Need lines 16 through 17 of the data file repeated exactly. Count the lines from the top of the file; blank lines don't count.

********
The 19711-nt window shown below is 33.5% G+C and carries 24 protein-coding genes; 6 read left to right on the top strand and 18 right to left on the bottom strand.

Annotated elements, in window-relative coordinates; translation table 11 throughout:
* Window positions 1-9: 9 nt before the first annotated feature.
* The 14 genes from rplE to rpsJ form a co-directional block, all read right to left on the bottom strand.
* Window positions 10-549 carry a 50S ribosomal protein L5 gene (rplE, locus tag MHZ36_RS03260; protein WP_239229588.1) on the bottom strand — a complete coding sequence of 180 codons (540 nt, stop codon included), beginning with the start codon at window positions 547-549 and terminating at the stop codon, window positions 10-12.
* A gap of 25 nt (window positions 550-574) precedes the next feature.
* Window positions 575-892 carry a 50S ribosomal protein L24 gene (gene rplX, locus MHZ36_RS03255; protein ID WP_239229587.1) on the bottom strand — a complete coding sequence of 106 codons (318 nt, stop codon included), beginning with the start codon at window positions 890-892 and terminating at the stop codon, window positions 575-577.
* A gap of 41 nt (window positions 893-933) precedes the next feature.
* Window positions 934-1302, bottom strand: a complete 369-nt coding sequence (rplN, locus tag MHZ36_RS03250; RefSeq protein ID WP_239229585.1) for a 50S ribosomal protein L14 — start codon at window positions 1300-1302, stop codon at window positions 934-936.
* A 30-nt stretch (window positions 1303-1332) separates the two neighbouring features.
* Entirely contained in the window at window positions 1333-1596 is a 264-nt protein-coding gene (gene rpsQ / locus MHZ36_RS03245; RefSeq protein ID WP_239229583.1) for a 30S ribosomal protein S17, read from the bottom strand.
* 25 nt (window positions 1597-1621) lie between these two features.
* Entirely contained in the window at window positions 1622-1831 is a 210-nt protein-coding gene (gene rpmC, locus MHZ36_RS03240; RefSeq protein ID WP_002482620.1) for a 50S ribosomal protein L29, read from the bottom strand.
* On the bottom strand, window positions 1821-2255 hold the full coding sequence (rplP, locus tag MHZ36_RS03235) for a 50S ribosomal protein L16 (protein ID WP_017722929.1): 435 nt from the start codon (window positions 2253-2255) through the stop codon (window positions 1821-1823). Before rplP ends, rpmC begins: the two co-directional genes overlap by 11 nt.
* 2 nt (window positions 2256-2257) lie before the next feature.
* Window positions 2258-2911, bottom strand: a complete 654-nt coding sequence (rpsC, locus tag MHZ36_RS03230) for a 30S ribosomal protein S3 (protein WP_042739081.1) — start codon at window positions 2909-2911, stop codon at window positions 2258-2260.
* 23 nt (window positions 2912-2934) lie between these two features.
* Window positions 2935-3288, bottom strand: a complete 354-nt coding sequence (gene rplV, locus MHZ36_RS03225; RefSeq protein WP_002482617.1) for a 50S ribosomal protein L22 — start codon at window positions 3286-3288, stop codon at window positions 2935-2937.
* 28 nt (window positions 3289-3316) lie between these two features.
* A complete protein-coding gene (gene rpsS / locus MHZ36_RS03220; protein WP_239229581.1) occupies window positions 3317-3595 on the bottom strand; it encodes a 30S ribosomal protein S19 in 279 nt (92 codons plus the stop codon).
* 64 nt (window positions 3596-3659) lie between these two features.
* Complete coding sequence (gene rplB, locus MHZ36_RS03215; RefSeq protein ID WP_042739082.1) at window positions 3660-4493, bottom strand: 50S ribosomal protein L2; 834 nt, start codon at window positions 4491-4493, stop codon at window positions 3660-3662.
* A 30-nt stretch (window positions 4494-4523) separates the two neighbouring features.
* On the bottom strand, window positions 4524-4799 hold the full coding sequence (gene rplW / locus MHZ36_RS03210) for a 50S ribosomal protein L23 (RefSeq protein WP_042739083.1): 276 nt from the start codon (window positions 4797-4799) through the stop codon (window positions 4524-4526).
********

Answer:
* Window positions 2258-2911, bottom strand: a complete 654-nt coding sequence (rpsC, locus tag MHZ36_RS03230) for a 30S ribosomal protein S3 (protein WP_042739081.1) — start codon at window positions 2909-2911, stop codon at window positions 2258-2260.
* 23 nt (window positions 2912-2934) lie between these two features.